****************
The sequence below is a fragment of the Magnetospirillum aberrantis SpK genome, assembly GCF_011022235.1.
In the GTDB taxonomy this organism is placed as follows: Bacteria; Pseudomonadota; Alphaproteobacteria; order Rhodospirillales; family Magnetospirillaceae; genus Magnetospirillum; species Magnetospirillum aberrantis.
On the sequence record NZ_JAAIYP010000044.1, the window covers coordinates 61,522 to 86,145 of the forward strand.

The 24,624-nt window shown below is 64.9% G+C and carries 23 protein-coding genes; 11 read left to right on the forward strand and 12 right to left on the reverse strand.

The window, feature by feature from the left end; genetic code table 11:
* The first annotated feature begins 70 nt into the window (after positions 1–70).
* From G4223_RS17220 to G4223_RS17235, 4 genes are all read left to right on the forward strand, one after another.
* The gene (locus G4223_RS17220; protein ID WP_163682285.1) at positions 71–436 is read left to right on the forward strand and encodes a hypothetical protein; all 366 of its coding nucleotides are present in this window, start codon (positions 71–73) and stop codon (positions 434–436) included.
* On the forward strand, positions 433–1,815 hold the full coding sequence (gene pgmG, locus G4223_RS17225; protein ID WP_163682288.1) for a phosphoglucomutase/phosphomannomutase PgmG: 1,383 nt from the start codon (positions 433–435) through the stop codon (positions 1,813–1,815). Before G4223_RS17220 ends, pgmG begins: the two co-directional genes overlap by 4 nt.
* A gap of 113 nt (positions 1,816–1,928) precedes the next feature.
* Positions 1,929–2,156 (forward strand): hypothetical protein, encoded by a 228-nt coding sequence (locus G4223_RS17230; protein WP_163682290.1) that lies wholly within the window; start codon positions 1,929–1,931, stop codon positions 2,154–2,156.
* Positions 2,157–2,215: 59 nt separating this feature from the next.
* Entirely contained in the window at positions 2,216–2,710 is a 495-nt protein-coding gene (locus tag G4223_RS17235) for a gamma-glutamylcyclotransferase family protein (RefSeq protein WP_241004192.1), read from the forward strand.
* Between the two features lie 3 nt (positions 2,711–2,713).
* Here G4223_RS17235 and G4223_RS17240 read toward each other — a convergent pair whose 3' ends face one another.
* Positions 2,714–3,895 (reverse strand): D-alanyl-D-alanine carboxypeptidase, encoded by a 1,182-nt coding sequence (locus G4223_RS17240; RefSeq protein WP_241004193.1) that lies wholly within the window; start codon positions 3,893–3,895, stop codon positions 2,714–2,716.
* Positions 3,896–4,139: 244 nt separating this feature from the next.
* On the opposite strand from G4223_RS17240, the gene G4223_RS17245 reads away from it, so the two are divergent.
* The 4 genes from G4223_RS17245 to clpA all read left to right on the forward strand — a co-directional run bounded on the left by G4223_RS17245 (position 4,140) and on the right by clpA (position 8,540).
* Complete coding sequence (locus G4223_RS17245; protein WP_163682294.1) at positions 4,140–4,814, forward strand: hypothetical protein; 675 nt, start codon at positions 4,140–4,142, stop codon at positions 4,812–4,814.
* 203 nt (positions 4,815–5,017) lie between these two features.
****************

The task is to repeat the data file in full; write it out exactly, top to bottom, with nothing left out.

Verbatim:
The sequence below is a fragment of the Magnetospirillum aberrantis SpK genome, assembly GCF_011022235.1.
In the GTDB taxonomy this organism is placed as follows: Bacteria; Pseudomonadota; Alphaproteobacteria; order Rhodospirillales; family Magnetospirillaceae; genus Magnetospirillum; species Magnetospirillum aberrantis.
On the sequence record NZ_JAAIYP010000044.1, the window covers coordinates 61,522 to 86,145 of the forward strand.

The 24,624-nt window shown below is 64.9% G+C and carries 23 protein-coding genes; 11 read left to right on the forward strand and 12 right to left on the reverse strand.

The window, feature by feature from the left end; genetic code table 11:
* The first annotated feature begins 70 nt into the window (after positions 1–70).
* From G4223_RS17220 to G4223_RS17235, 4 genes are all read left to right on the forward strand, one after another.
* The gene (locus G4223_RS17220; protein ID WP_163682285.1) at positions 71–436 is read left to right on the forward strand and encodes a hypothetical protein; all 366 of its coding nucleotides are present in this window, start codon (positions 71–73) and stop codon (positions 434–436) included.
* On the forward strand, positions 433–1,815 hold the full coding sequence (gene pgmG, locus G4223_RS17225; protein ID WP_163682288.1) for a phosphoglucomutase/phosphomannomutase PgmG: 1,383 nt from the start codon (positions 433–435) through the stop codon (positions 1,813–1,815). Before G4223_RS17220 ends, pgmG begins: the two co-directional genes overlap by 4 nt.
* A gap of 113 nt (positions 1,816–1,928) precedes the next feature.
* Positions 1,929–2,156 (forward strand): hypothetical protein, encoded by a 228-nt coding sequence (locus G4223_RS17230; protein WP_163682290.1) that lies wholly within the window; start codon positions 1,929–1,931, stop codon positions 2,154–2,156.
* Positions 2,157–2,215: 59 nt separating this feature from the next.
* Entirely contained in the window at positions 2,216–2,710 is a 495-nt protein-coding gene (locus tag G4223_RS17235) for a gamma-glutamylcyclotransferase family protein (RefSeq protein WP_241004192.1), read from the forward strand.
* Between the two features lie 3 nt (positions 2,711–2,713).
* Here G4223_RS17235 and G4223_RS17240 read toward each other — a convergent pair whose 3' ends face one another.
* Positions 2,714–3,895 (reverse strand): D-alanyl-D-alanine carboxypeptidase, encoded by a 1,182-nt coding sequence (locus G4223_RS17240; RefSeq protein WP_241004193.1) that lies wholly within the window; start codon positions 3,893–3,895, stop codon positions 2,714–2,716.
* Positions 3,896–4,139: 244 nt separating this feature from the next.
* On the opposite strand from G4223_RS17240, the gene G4223_RS17245 reads away from it, so the two are divergent.
* The 4 genes from G4223_RS17245 to clpA all read left to right on the forward strand — a co-directional run bounded on the left by G4223_RS17245 (position 4,140) and on the right by clpA (position 8,540).
* Complete coding sequence (locus G4223_RS17245; protein WP_163682294.1) at positions 4,140–4,814, forward strand: hypothetical protein; 675 nt, start codon at positions 4,140–4,142, stop codon at positions 4,812–4,814.
* 203 nt (positions 4,815–5,017) lie between these two features.